1420 Woburn Street
Bellingham, Whatcom County, WA 98226
The former town of Whatcom established Bayview Cemetery with 10 acres in 1887. It began as “Whatcom City Cemetery,” renamed “Bay View” (two words soon merged) in 1902. Whatcom and Sehome added 12 acres in 1889. That same year, the towns reinterred 64 bodies from “Deadman’s Point,” a Fairhaven graveyard, circa 1862, nicknamed for the legendary Spanish Massacre and artifacts found there. Since 1924, Bayview Cemetery has encompassed 234 acres, with 50 currently in use.
Between older lettered sections and newer numbered sections, Bayview Cemetery chronicles the history of the Bellingham that would come to be.
A walk in Bayview Cemetery reveals names of Bellingham’s pioneer families. Side-by-side across a path, tall monuments engraved “Roeder” and “Eldridge” commemorate families who started two of Bellingham’s earliest lumber mills and served judicial institutions. Other names include Padden, Morse, Hovander, and Deming—of Lake Padden, Morse Hardware, Hovander Homestead Park, and Deming, Washington fame.
Some graves commemorate individuals whose fame extends far past Bellingham. Poet laureate Ella Higginson designed her own tombstone, a granite bench. Civil War Corporal Matthew Bickford and Charge of the Light Brigade survivor Captain Grahame rest here. Notable politicians buried at Bayview Cemetery include San Francisco Mayor Isaac Smith Kalloch, and Washington’s fifth governor, Albert Edward Mead.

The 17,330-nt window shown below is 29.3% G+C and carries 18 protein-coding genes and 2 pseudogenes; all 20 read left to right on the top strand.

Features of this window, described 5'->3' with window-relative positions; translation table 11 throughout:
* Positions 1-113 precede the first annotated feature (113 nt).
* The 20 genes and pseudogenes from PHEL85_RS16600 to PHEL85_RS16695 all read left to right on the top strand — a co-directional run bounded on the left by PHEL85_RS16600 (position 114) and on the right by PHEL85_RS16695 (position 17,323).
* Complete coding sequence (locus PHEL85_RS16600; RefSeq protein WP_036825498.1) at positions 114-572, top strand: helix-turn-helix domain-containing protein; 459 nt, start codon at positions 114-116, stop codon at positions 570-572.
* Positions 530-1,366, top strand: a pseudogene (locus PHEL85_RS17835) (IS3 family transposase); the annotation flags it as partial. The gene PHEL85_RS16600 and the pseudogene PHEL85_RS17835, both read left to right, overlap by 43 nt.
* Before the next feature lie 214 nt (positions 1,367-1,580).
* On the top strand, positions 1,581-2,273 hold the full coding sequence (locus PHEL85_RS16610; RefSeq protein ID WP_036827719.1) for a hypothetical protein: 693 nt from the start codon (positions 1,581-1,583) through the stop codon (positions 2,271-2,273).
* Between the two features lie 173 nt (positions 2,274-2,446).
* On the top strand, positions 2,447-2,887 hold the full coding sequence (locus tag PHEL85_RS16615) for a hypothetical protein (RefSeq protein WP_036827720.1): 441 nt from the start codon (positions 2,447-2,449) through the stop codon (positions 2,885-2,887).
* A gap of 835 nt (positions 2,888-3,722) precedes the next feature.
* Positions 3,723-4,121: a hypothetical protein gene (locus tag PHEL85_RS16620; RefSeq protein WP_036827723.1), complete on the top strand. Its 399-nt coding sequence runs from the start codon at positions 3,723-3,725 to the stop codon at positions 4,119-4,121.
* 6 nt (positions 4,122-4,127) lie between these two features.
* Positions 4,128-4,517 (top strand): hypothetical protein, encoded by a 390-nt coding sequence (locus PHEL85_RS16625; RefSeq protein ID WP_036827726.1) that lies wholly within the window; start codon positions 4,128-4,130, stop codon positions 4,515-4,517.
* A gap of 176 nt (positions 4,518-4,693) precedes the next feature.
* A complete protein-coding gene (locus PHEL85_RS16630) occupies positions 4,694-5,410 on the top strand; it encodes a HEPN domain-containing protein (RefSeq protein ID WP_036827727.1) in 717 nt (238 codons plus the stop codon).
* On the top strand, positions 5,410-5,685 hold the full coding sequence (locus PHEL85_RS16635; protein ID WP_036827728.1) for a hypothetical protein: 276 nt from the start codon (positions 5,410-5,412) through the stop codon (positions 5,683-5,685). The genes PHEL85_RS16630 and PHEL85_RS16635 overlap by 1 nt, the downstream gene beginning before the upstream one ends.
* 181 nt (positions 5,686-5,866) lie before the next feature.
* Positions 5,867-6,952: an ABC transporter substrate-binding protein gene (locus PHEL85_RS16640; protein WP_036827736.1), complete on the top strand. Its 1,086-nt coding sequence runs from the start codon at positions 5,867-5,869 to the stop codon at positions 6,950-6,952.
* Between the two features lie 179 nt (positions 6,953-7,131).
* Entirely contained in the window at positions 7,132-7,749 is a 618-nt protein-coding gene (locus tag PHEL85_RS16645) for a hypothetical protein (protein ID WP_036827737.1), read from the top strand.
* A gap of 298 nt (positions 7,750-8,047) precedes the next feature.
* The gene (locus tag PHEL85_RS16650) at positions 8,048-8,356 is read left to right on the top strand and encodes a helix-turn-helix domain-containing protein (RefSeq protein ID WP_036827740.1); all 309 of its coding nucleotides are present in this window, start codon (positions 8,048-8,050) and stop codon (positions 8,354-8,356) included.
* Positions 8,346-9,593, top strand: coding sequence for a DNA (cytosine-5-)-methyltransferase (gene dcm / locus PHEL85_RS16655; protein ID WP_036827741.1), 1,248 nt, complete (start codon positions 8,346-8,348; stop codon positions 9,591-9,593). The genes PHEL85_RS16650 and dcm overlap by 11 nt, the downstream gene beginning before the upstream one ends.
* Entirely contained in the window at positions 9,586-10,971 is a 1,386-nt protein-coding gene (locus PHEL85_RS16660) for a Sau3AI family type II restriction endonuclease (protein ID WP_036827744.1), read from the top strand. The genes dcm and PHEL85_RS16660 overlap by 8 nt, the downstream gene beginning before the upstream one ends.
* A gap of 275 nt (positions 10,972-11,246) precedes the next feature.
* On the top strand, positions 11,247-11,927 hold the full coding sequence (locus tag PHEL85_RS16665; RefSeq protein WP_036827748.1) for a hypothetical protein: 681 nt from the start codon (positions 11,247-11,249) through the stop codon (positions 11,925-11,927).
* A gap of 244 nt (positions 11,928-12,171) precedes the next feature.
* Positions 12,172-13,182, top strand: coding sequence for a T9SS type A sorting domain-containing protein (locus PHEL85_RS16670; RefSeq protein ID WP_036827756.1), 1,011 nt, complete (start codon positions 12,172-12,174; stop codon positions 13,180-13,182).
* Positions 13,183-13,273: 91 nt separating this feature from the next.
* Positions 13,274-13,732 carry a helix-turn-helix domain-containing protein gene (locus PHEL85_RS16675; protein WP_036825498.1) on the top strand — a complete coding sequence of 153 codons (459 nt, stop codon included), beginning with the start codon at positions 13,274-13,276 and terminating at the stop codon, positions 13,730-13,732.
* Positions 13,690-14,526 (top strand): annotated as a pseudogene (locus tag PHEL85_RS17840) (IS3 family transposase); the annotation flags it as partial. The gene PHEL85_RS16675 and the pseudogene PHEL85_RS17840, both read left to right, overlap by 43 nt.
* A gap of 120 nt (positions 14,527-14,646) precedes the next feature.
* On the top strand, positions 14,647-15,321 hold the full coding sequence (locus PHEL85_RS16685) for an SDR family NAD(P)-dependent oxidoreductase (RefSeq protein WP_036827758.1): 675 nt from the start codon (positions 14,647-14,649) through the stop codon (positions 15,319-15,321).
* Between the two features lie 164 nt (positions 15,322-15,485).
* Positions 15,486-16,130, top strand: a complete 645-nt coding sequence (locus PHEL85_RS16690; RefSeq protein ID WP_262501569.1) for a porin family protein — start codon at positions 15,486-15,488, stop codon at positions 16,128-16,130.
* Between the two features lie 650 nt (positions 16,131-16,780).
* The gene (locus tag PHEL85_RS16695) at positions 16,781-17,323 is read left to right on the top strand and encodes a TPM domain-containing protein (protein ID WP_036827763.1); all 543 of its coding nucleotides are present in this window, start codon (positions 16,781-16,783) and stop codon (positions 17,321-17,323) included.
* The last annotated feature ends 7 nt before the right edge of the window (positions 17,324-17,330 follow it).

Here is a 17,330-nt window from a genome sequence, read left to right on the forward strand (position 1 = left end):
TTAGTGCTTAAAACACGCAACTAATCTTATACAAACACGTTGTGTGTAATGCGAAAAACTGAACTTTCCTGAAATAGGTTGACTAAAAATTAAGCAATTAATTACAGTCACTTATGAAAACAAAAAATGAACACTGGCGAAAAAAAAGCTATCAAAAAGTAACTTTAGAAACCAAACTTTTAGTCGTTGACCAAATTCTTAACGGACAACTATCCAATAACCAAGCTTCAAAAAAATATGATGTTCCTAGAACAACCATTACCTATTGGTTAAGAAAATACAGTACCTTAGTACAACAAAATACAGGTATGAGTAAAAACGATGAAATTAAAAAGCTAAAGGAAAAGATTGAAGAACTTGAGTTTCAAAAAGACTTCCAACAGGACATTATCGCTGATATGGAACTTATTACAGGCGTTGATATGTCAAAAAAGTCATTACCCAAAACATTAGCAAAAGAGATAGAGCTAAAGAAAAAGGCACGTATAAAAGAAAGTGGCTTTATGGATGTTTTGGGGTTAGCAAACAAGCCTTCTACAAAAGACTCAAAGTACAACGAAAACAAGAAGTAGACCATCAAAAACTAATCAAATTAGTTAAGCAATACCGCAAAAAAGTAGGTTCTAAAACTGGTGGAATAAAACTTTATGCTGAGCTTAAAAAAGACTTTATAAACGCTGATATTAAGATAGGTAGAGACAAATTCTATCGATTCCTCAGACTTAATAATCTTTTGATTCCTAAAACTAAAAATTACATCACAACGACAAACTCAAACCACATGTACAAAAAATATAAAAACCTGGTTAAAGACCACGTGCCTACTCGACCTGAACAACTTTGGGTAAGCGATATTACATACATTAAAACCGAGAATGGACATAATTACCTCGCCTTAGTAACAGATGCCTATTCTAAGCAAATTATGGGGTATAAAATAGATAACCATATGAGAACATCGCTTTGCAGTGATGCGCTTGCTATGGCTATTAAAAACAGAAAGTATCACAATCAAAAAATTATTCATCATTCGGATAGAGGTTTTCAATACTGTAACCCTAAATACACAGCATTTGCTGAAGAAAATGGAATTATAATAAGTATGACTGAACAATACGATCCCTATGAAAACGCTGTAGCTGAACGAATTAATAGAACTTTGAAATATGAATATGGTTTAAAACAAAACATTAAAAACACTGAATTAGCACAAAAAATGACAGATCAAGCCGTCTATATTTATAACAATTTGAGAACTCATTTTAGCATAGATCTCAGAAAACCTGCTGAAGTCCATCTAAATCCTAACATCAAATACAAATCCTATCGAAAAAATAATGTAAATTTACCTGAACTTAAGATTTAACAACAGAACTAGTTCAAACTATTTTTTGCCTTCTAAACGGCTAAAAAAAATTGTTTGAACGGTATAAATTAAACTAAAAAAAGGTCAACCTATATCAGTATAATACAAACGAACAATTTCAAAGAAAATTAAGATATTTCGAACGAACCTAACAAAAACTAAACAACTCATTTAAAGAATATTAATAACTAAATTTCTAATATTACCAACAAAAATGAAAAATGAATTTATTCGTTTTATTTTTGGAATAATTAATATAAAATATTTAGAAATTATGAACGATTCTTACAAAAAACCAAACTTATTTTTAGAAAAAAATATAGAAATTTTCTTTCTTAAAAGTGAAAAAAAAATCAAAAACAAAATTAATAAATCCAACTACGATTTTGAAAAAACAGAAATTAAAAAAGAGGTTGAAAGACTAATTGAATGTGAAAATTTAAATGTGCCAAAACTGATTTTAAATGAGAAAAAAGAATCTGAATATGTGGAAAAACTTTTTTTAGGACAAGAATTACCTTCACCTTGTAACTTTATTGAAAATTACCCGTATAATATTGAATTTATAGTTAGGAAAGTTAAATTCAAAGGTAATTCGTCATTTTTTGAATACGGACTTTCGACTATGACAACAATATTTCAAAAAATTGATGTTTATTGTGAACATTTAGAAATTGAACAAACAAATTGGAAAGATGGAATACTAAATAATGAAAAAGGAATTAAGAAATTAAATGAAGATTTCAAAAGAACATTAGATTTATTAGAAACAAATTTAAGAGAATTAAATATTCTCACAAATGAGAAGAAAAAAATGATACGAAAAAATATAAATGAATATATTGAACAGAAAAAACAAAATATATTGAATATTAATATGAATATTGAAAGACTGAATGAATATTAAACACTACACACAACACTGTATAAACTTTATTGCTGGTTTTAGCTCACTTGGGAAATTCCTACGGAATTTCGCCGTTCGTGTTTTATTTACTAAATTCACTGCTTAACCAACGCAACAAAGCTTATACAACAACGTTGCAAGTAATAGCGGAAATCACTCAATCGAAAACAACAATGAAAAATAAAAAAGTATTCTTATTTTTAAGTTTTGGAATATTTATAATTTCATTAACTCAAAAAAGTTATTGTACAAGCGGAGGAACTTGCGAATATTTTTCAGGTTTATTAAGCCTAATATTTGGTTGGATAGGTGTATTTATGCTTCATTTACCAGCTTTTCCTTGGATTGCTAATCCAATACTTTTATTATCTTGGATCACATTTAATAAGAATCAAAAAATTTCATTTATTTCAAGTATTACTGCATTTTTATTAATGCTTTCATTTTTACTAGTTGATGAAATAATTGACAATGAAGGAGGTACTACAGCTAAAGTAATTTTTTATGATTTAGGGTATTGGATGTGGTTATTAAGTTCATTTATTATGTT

Bayview Cemetery also pays respects to victims of Bellingham’s historic tragedies. The 1999 Olympic Pipeline Explosion victims Wade King and Stephen Tsiorvas rest here. The Blue Canyon Mine Monument commemorates the 23 miners who died in the 1895 explosion, one of the deadliest in Washington’s history. Visitors continue to pay their respects at the cemetery’s best-known tombstones.
Entire sections of Bayview Cemetery have fascinating histories of their own. Flag-bearing Veterans’ Plaza commemorates over 200 Civil War veterans, among other veterans of successive wars. The nearby Mount Cavalry Cemetery monument commemorates people reinterred from a nineteenth-century Bellingham cemetery. Not all headstones survived encroaching undergrowth, hence the monument.
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